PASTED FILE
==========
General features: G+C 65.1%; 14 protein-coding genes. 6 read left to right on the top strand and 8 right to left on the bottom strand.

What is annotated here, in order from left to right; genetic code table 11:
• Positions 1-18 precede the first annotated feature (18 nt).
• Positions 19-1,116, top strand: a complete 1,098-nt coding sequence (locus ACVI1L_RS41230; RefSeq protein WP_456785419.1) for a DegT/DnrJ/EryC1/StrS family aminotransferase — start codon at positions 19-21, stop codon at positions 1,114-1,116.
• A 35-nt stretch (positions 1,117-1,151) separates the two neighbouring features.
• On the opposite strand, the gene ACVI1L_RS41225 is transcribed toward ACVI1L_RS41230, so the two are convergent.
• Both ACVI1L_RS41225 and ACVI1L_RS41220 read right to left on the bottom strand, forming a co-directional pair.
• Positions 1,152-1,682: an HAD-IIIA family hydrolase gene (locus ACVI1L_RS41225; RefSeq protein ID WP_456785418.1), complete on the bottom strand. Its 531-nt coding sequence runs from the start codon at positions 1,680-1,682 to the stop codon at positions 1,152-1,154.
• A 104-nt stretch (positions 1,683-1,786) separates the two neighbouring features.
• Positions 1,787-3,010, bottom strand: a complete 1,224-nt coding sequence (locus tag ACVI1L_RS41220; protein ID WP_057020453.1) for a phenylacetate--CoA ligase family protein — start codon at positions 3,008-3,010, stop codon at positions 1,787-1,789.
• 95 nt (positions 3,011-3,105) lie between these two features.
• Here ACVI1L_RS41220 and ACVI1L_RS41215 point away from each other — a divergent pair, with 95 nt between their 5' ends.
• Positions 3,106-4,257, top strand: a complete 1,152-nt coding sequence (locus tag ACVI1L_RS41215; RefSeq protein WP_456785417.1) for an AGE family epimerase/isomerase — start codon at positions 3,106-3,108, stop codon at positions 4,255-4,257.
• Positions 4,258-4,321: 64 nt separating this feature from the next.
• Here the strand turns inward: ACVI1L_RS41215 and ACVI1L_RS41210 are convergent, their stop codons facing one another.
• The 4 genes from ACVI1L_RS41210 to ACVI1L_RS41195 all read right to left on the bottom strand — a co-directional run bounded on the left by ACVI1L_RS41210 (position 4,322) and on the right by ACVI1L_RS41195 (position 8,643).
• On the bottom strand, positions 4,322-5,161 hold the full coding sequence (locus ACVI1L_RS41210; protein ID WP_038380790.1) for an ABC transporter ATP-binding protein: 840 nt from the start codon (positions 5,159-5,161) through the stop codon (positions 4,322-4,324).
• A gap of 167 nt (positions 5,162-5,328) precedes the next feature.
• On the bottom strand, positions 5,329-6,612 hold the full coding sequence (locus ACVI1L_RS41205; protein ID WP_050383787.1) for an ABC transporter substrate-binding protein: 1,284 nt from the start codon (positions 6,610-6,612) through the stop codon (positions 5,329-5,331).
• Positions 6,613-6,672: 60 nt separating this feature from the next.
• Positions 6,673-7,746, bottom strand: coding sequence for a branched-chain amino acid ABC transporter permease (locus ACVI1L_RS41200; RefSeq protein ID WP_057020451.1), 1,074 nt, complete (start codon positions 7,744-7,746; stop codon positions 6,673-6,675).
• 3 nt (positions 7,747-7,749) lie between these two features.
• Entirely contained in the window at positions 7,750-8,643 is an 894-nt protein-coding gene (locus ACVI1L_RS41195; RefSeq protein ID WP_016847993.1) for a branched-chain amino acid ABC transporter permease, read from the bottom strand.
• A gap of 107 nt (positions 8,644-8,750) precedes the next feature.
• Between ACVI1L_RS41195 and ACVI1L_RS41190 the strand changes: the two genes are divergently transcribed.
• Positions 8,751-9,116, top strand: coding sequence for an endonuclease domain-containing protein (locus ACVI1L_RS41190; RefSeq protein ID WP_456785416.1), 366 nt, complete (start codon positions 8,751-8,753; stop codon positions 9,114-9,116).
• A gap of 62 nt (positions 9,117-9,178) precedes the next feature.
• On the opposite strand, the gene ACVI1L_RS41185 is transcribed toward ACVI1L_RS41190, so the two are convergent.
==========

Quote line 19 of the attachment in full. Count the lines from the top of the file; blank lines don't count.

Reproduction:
• On the bottom strand, positions 5,329-6,612 hold the full coding sequence (locus ACVI1L_RS41205; protein ID WP_050383787.1) for an ABC transporter substrate-binding protein: 1,284 nt from the start codon (positions 6,610-6,612) through the stop codon (positions 5,329-5,331).